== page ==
Kendall, A's remain red-hot in Texas

Kendall, A's remain red-hot in Texas

ARLINGTON -- Jason Kendall has so many superstitions that he can't for the life of him come up with the most bizarre of them all. In fact, he wouldn't detail it anyway, because he's got a "Fight Club" mentality.

"One of my superstitions is to not talk about my superstitions," he said this spring.

Kendall takes a similarly minimalist approach when asked to talk about his own performances, particularly when there's nothing minimal about them. He rang up his fifth consecutive multiple-hit game Saturday, extending his extended run as Oakland's hottest hitter, but he didn't shed much light on the reasons for his recent success after a 5-3 victory over the host Rangers.

Rather, he flipped a switch on the cliché fountain he activates during group interviews and offered nothing beyond, "I just try to see it, hit it, and hope it falls in."

Not much is not falling in these days for Kendall, who paced Oakland's 10-hit attack with three hits in five at-bats. He's batting .542 (13-for-24) in his past five games, .486 (17-for-35) through nine games on the road trip, and .443 (27-for-61) with 11 multiple-hit games over his past 14 contests, boosting his overall batting average to a team-high .296.

"He's swinging the bat the way we knew he could swing it when we got him," said Oakland third baseman Eric Chavez. "What he's doing now is not the surprise. What he did last year was the surprise."

Kendall struggled at or near the top of the batting order for most of 2005, his first year with the A's after nine seasons in Pittsburgh. A .306 career hitter with the Pirates, he batted .271 last season, and it would have been even uglier had he not gone on a .324 tear in September and October.

Thus, A's manager Ken Macha dropped Kendall to the bottom third of the order early this season, hoping it would alleviate some of what he suspected was a little self-imposed pressure.

"I talked to him when we moved him down and I told him, 'This isn't set in stone,'" Macha said. "He said, 'I'm gonna make your decision tough,' and he's certainly done that. He's reclaimed that leadoff spot, and he's thriving in it. ... He's quietly putting together a real good year."

He's also doing his usual bang-up job of handling the Oakland pitching staff, which delivered another mostly brilliant night of work to wrap up the club's 18th victory in 23 games this month. Joe Blanton pitched 6 2/3 solid innings and relievers Joe Kennedy and Justin Duchscherer were perfect over the final 2 1/3 frames as the A's maintained their 5 1/2-game lead over the Angels in the American League West while pushing the Rangers nine games off the pace.

"What Jason does with the pitchers is something the typical fan can't really see or appreciate," said A's outfielder Mark Kotsay. "Fans just look at numbers, and if they have certain numbers in their mind and you don't put those numbers up, you're a disappointment. I think Jason's kind of been a victim of that here, but he's anything but a disappointment to the guys in this room."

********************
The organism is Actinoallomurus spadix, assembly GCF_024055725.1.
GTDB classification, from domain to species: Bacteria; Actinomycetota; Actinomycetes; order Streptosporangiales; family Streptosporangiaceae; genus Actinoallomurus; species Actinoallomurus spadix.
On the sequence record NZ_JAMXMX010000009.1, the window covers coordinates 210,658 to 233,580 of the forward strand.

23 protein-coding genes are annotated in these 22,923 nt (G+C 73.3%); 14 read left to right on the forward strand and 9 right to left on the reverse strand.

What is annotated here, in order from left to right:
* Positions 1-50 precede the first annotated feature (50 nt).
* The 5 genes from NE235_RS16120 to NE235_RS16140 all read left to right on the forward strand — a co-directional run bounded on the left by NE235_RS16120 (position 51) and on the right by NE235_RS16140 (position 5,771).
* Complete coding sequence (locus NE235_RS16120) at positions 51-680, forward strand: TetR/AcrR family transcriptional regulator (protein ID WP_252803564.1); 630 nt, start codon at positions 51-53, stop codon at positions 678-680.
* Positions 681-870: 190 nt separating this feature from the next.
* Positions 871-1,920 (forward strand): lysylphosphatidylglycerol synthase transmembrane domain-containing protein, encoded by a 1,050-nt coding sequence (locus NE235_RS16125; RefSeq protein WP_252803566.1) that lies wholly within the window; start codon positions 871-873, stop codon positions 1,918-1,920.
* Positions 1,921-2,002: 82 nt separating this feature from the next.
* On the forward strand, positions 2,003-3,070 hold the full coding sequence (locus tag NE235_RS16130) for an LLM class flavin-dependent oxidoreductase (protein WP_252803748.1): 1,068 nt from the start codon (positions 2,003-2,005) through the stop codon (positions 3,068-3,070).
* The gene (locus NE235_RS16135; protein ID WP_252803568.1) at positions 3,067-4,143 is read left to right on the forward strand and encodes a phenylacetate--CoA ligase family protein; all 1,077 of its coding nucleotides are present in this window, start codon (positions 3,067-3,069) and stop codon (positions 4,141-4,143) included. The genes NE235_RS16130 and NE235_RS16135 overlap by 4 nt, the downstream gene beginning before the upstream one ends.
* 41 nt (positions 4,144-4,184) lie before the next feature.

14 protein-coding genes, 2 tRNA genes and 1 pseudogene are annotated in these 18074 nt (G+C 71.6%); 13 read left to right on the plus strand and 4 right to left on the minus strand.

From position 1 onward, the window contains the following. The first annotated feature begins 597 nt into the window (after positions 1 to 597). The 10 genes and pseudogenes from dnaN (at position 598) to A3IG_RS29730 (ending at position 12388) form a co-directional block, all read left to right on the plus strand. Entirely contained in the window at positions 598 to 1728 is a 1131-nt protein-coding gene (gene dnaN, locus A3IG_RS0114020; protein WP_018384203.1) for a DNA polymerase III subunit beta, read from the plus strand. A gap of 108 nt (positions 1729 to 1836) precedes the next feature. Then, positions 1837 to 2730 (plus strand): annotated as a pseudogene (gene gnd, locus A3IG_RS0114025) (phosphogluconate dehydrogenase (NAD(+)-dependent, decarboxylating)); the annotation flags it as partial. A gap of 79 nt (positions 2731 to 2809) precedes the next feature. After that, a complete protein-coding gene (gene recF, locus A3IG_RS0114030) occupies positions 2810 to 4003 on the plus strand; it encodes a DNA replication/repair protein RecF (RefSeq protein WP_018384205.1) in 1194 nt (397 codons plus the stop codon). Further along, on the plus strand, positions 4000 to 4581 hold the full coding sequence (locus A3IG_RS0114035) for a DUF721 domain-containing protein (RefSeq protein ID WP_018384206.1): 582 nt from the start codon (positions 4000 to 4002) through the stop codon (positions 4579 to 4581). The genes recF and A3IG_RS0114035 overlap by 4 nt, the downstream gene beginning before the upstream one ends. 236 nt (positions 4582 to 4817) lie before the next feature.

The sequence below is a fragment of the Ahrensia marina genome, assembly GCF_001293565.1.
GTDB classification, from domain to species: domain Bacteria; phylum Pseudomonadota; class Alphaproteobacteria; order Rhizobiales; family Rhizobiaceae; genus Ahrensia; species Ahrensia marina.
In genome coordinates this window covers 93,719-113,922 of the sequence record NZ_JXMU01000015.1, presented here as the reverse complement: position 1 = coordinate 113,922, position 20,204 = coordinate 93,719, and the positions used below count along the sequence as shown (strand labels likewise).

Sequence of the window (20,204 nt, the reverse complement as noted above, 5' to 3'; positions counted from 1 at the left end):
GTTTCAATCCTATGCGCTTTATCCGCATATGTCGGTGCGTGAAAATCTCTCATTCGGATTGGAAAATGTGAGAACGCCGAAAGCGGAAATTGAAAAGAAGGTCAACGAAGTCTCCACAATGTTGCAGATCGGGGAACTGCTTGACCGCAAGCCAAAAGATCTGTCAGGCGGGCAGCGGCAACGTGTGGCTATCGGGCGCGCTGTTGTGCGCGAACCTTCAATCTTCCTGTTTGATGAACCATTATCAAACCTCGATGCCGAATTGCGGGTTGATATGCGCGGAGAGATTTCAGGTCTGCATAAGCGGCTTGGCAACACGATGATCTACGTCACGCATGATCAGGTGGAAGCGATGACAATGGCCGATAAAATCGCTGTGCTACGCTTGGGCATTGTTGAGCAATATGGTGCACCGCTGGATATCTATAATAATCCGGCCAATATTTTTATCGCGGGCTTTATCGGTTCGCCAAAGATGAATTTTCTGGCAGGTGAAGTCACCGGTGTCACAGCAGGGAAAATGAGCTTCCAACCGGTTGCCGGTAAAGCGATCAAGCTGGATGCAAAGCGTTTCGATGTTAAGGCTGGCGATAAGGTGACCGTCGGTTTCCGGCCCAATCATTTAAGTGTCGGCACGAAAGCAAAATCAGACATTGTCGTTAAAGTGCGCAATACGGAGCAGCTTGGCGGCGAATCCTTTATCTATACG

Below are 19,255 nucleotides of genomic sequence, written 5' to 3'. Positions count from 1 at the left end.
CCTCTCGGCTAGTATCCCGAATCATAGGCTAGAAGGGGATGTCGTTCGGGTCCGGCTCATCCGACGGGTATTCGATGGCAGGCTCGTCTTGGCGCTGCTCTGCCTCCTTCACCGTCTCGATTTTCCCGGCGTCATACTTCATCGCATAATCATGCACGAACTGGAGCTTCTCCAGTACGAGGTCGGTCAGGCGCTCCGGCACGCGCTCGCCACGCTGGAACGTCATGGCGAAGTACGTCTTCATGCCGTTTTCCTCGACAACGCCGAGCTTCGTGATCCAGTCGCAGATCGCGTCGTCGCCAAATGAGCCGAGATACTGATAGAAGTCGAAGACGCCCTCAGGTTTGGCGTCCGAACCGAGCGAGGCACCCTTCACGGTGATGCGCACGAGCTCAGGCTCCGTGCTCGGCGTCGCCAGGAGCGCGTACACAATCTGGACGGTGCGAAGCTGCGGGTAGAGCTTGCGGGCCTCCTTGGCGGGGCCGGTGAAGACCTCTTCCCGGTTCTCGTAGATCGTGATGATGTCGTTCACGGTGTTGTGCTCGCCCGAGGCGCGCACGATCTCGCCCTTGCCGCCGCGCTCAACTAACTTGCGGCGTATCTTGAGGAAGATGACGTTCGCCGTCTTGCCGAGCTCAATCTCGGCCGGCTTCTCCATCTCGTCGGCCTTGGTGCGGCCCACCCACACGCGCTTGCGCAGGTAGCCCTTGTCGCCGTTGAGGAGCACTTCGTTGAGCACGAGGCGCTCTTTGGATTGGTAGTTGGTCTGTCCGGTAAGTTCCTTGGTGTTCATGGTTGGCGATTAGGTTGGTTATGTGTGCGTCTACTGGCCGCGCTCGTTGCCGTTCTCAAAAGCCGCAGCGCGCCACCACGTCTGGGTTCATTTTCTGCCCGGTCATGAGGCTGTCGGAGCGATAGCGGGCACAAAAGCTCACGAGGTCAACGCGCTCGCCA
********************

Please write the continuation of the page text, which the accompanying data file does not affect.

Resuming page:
The A's got rid of Rangers starter Adam Eaton (3-4) early, drawing first blood in the second inning when Frank Thomas singled, went to third on a double by Chavez and scored on a groundout by Jay Payton.

Kendall opened the third with a single and eventually scored on a sacrifice fly by Thomas, and Nick Swisher opened the fourth by pulling the first pitch he saw into the right-field seats. Shortstop Marco Scutaro followed with a walk, went to third on a double by Mark Ellis and scored on a single by Kendall that chased Eaton.

"I was just inconsistent and didn't make many good pitches," Eaton said. "And I ran into a hot Oakland team today."

Blanton (14-10) cruised early, striking out four in a row a one point during a span that bridged the second and third innings, but the Rangers finally broke through in the sixth. Michael Young led off with a double, and when Carlos Lee's grounder up the middle glanced off Scutaro's leg and into right field, Young came around to make it 4-1 on what was scored as an RBI double for Lee.

Blanton got the first two outs of the sixth, but a double by Rod Barajas and a walk to Gary Matthews Jr. prompted Macha to hand the ball to righty reliever Kiko Calero, who walked Young to load the bases and gave up a two-run single to Lee to cut Oakland's lead to one.

That brought Kennedy out of the bullpen, who retired Mark Teixeira on a fly ball to center field, and Kotsay followed consecutive one-out singles by Scutaro, Ellis and Kendall in the top of the eighth with what looked like a grand slam. Instead, much like two deep drives earlier in the game by Thomas, the wind batted down Kotsay's bolt to right-center field and turned it into a sacrifice fly.

"It was kind of unusual the way the wind was tonight," Kotsay said. "Everything in the air got knocked down. ... I've hit balls out of here in the past that were hit just as good as I got that one."

"I think the wind was blowing straight down," Macha cracked.

Kennedy cruised through a perfect bottom of the eighth, and Duchscherer worked a perfect ninth to pick up his fifth save in seven chances this year.

"To come in here and do what our pitchers have done the past two nights, it's pretty impressive," Kendall said. "That's a darn good hitting team over there, one of the best -- if not the best -- in the league."

With a sweep-clinching victory in Sunday's finale, the A's can drop the third-place Rangers 10 games back with 32 to play, but nobody in green and gold was willing to write Texas off.

"It'd be really tough [for them to come back]," said Chavez. "It'd definitely put them in a tough position. But honestly, you don't really look at the third-place team right now. You kind of look at the team right behind you, and that's the Angels."

Mychael Urban is a national writer for MLB.com. This story was not subject to the approval of Major League Baseball or its clubs.